the brilliant alcoholic Busby Berkeley circa 1935

By 1935 Busby Berkeley’s brilliantly staged, choreographed, dance sequences were the talk of Hollywood and the movie-going world. He was a genius – and an alcoholic. On 8 September 1935, a drunken Berkeley crossed the median strip on the Pacific Coast Highway, struck two cars coming the other way, killing 3 members of a family in one car, and severely injuring two people in the other. He escaped with minor injuries. Howard Strickling called lawyer Jerry Giesler at once. There were three trials over two years. Berkeley was wheeled into the first one on a gurney and swathed in bandages. Giesler argued that the tyres on his car were faulty and caused the car to swerve out of control. Several witnesses stated Berkeley was blind drunk at the scene of the accident. A dozen MGM and Warners stars, among them Pat O’Brien and Frank McHugh, as well as director Mervyn LeRoy, came forward and swore that Berkeley was stone cold sober when he left the party that night. McHugh went one lie further, claiming that he did not see anyone of the 200 guests touch any liquor whatsoever! The first two juries were hung, the third returned a ‘not guilty’ verdict. MGM paid out over $100,000 in law suits.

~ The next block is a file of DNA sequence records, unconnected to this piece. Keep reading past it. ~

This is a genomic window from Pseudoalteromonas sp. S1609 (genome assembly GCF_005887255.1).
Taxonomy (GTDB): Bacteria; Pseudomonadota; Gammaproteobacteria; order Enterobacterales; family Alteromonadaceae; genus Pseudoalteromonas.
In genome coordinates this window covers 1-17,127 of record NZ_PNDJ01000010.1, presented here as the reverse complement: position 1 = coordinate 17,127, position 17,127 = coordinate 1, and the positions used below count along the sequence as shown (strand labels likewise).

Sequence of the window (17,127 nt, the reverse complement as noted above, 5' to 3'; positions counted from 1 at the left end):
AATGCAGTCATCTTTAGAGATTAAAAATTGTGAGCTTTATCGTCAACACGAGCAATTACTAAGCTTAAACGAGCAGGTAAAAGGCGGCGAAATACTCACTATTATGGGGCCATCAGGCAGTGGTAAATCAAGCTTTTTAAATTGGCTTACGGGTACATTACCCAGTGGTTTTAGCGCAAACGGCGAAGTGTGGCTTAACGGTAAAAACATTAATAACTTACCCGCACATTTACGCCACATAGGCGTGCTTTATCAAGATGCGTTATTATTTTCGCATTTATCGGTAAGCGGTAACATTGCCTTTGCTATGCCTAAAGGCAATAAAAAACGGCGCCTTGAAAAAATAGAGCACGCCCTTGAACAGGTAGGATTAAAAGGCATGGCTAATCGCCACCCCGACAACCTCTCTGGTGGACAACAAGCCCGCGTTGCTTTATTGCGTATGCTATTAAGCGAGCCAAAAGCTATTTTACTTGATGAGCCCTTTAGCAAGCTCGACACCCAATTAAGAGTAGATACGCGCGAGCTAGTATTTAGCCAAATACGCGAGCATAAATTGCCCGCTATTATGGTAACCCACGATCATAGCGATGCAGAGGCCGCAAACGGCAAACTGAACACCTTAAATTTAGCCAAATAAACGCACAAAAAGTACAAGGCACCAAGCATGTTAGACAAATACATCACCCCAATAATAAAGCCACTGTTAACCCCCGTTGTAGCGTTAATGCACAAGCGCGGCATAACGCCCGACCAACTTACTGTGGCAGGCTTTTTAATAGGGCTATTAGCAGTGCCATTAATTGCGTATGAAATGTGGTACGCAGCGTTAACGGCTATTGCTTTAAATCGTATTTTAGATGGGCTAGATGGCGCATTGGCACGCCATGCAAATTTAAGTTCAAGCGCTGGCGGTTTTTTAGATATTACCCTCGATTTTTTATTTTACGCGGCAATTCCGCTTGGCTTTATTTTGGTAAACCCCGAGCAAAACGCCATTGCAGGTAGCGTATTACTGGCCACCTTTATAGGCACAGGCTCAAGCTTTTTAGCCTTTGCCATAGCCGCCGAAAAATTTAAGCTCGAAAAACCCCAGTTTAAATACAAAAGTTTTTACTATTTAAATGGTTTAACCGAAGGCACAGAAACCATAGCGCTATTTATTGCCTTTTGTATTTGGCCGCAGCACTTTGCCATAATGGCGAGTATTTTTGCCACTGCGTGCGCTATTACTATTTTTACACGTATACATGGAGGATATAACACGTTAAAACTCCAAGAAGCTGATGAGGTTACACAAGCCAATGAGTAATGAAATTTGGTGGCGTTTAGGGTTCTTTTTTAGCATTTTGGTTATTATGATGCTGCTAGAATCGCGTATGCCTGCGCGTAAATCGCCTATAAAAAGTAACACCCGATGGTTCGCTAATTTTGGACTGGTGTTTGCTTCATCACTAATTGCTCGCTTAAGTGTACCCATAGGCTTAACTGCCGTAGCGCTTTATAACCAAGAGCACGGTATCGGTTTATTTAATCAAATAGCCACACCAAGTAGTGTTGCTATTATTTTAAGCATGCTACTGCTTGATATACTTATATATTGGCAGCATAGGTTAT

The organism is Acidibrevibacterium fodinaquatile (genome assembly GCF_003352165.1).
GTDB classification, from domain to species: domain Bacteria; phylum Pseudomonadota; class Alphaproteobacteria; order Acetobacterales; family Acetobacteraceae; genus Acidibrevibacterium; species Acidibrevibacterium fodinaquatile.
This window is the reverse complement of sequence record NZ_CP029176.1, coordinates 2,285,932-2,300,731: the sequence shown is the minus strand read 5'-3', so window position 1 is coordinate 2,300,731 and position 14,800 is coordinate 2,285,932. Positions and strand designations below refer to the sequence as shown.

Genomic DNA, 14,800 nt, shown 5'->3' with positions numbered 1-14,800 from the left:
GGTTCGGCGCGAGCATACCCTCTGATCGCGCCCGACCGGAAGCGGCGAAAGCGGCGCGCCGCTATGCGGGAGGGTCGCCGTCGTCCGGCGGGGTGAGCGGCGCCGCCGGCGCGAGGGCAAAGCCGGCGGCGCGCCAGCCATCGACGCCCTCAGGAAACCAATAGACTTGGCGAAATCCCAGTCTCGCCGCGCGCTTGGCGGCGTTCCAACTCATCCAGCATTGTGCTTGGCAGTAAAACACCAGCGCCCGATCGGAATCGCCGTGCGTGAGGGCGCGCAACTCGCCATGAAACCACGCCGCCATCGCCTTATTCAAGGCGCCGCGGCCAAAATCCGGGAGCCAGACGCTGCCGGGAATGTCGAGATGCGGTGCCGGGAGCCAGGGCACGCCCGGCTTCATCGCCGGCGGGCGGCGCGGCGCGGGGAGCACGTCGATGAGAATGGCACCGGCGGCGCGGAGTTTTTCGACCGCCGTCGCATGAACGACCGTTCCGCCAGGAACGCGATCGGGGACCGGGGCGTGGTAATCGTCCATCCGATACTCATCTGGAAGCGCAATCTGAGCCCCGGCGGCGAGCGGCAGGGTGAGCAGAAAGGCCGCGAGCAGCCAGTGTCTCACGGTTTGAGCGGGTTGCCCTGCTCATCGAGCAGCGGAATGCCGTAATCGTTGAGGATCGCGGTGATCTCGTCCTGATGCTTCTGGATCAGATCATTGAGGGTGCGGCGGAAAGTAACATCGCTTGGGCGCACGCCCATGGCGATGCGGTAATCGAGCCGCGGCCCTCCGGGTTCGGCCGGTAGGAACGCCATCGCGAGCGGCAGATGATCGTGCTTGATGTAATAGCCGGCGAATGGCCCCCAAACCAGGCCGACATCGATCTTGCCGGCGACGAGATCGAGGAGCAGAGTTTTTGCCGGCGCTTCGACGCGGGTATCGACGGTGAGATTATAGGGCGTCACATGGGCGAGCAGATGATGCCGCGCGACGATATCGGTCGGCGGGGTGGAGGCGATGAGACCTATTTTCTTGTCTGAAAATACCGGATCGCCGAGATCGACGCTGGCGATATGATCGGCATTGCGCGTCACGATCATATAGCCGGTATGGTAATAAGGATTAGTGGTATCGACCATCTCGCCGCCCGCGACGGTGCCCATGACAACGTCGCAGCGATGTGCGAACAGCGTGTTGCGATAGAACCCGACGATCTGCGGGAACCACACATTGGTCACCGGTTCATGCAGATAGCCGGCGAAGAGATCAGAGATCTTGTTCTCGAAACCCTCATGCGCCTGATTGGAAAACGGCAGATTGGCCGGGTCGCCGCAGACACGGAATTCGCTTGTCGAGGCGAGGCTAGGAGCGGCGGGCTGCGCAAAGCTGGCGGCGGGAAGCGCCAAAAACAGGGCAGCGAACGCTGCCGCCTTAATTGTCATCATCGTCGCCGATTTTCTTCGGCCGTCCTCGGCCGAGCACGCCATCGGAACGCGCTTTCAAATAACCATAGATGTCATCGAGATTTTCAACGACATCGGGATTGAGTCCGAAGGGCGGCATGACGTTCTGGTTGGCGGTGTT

Director Edmund Goulding

Director Edmund Goulding was a sick sex addict and voyeur. In 1933 he paid $1,000 for a hooker to have sex with a client in front of a window directly across from his favourite gas station, just so he could watch the reaction from a mentally handicapped young boy manning the gas pumps. At his home he hosted weekly orgies. One S & M session, which he personally choreographed, got out of hand and two young women were seriously hurt; one nearly dying in hospital. MGM quickly shuttled him off to England for a holiday while the studio paid off the DA, the police and the girls involved.

 

L.A. District Attorney Buron Fitts

 

 

L.A. District Attorney John F. Dockweiler

Benjamin ‘Bugsy’ Siegel

‘Bugsy’s’ squeeze – actress Wendy Barrie